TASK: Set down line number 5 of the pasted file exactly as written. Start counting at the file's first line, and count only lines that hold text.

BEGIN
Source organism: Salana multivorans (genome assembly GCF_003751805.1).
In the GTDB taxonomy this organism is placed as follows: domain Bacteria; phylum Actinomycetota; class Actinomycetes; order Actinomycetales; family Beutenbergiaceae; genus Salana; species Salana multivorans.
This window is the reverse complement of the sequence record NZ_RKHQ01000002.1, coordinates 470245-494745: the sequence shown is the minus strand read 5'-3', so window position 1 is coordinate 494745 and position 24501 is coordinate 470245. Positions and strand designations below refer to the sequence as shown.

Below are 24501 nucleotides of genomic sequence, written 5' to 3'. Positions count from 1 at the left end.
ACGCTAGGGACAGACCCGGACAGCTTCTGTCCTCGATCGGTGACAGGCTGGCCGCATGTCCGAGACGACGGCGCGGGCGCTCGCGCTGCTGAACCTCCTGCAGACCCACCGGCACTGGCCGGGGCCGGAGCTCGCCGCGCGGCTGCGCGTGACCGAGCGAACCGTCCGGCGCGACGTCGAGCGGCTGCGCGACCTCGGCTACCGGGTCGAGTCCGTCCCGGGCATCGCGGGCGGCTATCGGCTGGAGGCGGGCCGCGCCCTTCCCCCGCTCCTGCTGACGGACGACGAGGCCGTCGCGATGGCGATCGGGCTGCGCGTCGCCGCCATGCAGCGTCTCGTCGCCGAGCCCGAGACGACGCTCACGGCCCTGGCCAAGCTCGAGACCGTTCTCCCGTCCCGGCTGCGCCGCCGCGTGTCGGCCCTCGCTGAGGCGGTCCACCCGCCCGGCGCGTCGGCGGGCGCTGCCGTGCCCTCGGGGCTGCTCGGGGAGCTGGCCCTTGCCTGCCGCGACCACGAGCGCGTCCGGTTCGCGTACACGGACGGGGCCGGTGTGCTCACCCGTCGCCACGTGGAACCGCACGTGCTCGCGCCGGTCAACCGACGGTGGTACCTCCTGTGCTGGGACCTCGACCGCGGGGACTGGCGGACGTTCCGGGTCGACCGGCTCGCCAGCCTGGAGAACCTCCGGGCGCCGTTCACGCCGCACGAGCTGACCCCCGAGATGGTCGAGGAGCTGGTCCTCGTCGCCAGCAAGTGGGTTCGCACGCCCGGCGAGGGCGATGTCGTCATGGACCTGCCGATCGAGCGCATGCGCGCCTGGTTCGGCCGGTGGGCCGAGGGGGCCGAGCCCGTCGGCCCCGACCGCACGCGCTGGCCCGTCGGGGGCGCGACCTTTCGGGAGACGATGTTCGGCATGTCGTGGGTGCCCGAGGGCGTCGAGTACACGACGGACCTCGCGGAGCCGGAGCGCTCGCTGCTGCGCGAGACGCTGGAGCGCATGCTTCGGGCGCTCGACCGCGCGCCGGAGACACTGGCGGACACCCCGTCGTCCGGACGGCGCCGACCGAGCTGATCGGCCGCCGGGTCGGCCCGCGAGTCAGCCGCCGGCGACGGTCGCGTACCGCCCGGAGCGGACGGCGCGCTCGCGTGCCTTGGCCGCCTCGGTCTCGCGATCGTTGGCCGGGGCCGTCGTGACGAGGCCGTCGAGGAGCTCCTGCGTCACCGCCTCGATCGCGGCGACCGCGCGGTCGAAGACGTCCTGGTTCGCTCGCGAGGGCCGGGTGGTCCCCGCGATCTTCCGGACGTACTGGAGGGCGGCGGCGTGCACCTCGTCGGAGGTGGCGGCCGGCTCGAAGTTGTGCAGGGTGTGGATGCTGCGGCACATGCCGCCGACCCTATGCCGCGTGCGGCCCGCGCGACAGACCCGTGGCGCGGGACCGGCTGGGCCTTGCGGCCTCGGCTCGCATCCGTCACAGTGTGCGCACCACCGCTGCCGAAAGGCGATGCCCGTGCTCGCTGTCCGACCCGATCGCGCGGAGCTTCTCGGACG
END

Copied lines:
ACGCTAGGGACAGACCCGGACAGCTTCTGTCCTCGATCGGTGACAGGCTGGCCGCATGTCCGAGACGACGGCGCGGGCGCTCGCGCTGCTGAACCTCCTGCAGACCCACCGGCACTGGCCGGGGCCGGAGCTCGCCGCGCGGCTGCGCGTGACCGAGCGAACCGTCCGGCGCGACGTCGAGCGGCTGCGCGACCTCGGCTACCGGGTCGAGTCCGTCCCGGGCATCGCGGGCGGCTATCGGCTGGAGGCGGGCCGCGCCCTTCCCCCGCTCCTGCTGACGGACGACGAGGCCGTCGCGATGGCGATCGGGCTGCGCGTCGCCGCCATGCAGCGTCTCGTCGCCGAGCCCGAGACGACGCTCACGGCCCTGGCCAAGCTCGAGACCGTTCTCCCGTCCCGGCTGCGCCGCCGCGTGTCGGCCCTCGCTGAGGCGGTCCACCCGCCCGGCGCGTCGGCGGGCGCTGCCGTGCCCTCGGGGCTGCTCGGGGAGCTGGCCCTTGCCTGCCGCGACCACGAGCGCGTCCGGTTCGCGTACACGGACGGGGCCGGTGTGCTCACCCGTCGCCACGTGGAACCGCACGTGCTCGCGCCGGTCAACCGACGGTGGTACCTCCTGTGCTGGGACCTCGACCGCGGGGACTGGCGGACGTTCCGGGTCGACCGGCTCGCCAGCCTGGAGAACCTCCGGGCGCCGTTCACGCCGCACGAGCTGACCCCCGAGATGGTCGAGGAGCTGGTCCTCGTCGCCAGCAAGTGGGTTCGCACGCCCGGCGAGGGCGATGTCGTCATGGACCTGCCGATCGAGCGCATGCGCGCCTGGTTCGGCCGGTGGGCCGAGGGGGCCGAGCCCGTCGGCCCCGACCGCACGCGCTGGCCCGTCGGGGGCGCGACCTTTCGGGAGACGATGTTCGGCATGTCGTGGGTGCCCGAGGGCGTCGAGTACACGACGGACCTCGCGGAGCCGGAGCGCTCGCTGCTGCGCGAGACGCTGGAGCGCATGCTTCGGGCGCTCGACCGCGCGCCGGAGACACTGGCGGACACCCCGTCGTCCGGACGGCGCCGACCGAGCTGATCGGCCGCCGGGTCGGCCCGCGAGTCAGCCGCCGGCGACGGTCGCGTACCGCCCGGAGCGGACGGCGCGCTCGCGTGCCTTGGCCGCCTCGGTCTCGCGATCGTTGGCCGGGGCCGTCGTGACGAGGCCGTCGAGGAGCTCCTGCGTCACCGCCTCGATCGCGGCGACCGCGCGGTCGAAGACGTCCTGGTTCGCTCGCGAGGGCCGGGTGGTCCCCGCGATCTTCCGGACGTACTGGAGGGCGGCGGCGTGCACCTCGTCGGAGGTGGCGGCCGGCTCGAAGTTGTGCAGGGTGTGGATGCTGCGGCACATGCCGCCGACCCTATGCCGCGTGCGGCCCGCGCGACAGACCCGTGGCGCGGGACCGGCTGGGCCTTGCGGCCTCGGCTCGCATCCGTCACAGTGTGCGCACCACCGCTGCCGAAAGGCGATGCCCGTGCTCGCTGTCCGACCCGATCGCGCGGAGCTTCTCGGACG